Starting a business can be expensive! The last thing you want is extra cost. However, it’s important you really consider the cost versus benefit when it comes to ordering pre-production samples.

With lots of global sourcing websites around it seems quite easy to find a supplier, order multiples of a product and start selling. Beware, things aren’t always how they look online! You should always see samples prior to actual production.

If you are going to spend time and money on anything in your business, let it be samples. It will take extra time to order, receive and review samples. Of course there is also extra cost. If the samples are coming from overseas you will probably pay to have them sent via air, which is the most expensive option. You may be able to negotiate on costs of samples with the supplier if you’ve used them before. Some suppliers may also provide pre-production samples as a part of their standard manufacturing process. However, they will usually ask you to at least pay for freight.

Pre-production samples give you a chance to check that the product is what you envisioned, that it is the right specifications and that it functions the way that you want it to. Here is some more information on why I believe you should always get samples prior to production:


  • For Market Research

In an earlier post I went through ways to do market research. Having samples on hand will allow you to conduct research prior to going into full scale production and could save you thousands of dollars. Sometimes there are very simple fixes required to make the initial sample a saleable product. For example, you may learn that your target consumer actually doesn’t like the colour you chose. It’s quite easy to change this and means you may sell a whole lot more product! I read about a bra manufacturer who ordered a whole lot of samples and had her friends and families wear her bras over a few weeks. With all the feedback collected she was able to make tweaks to the final product to get the fit just right. This is something that will create happy consumers who talk positively about your products for years to come.


  • Quality Control

The other thing you might find is that the product is not at all what you expected. It might be awful! When purchasing goods from overseas factories, sometimes the quality just isn’t what you expect. Spending a few hundred dollars on samples, to find that the supplier you chose is completely unusable may be disappointing but can you imagine if you’d gone into full scale production with them? Ideally you would visit suppliers, and be present for a first production run, but I realise that this isn’t a reality for many small start-ups.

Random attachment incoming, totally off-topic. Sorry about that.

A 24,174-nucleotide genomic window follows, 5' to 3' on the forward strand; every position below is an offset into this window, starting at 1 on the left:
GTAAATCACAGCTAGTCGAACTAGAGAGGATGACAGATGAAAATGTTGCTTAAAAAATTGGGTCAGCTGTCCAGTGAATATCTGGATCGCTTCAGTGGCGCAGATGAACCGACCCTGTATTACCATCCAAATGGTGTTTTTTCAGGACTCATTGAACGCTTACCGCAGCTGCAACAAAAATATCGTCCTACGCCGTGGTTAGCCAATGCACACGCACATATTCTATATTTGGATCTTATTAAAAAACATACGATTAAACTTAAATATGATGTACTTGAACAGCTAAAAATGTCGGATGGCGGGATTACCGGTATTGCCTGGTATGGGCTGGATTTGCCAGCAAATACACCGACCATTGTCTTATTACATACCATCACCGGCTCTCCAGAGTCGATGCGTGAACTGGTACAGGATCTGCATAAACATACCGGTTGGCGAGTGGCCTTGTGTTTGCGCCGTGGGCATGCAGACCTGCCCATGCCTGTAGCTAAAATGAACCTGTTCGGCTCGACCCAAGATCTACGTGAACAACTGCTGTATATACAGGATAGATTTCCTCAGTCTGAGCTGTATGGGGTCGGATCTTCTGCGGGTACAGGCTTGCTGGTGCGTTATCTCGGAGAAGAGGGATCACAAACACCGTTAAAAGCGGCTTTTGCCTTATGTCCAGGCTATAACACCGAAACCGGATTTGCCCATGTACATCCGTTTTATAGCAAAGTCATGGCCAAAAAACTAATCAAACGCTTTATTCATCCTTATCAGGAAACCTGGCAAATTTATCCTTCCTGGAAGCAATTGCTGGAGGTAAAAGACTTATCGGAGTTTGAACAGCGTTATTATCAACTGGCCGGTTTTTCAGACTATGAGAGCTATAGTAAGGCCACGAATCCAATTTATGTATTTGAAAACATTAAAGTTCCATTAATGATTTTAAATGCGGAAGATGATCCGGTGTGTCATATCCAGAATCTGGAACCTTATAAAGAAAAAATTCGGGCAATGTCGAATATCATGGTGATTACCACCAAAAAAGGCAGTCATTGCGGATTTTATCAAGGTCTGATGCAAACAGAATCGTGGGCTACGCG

Be aware of suppliers who defend poor samples, and promise that they will fix all of the issues in actual production. I would ask them to re-do the samples to prove that they can fix the issues first. This may also give you some negotiating power to get a second lot of samples at their cost.


  • You might change your mind

Let’s face it, not everyone is good at visualising things. Whilst you thought your idea was great, once you see the product you might be a little disappointed. The supplier may have done everything you’d asked for, it just isn’t as great as you’d hoped. Now that you have a physical sample though, you can see where your ideas went wrong. It might not be the end of your product idea, maybe it just needs some tweaking or some expert advice to improve it. If the changes are simple enough, you can brief the supplier and ask for new samples. Or it might be time to bring in an expert (like a designer or consultant) to help you understand where your execution has gone wrong.


Finally, if you are happy with your pre-production samples, let the supplier know. However, also be clear about your tolerances. The supplier may have some tolerances of their own on colour or size. Ensure you understand this before placing your order. Let them know which aspects of the product are most critical to get correct. Ensure all of your expectations are clearly communicated.

Are pre-production samples necessary?

Are Pre-production Samples Necessary?
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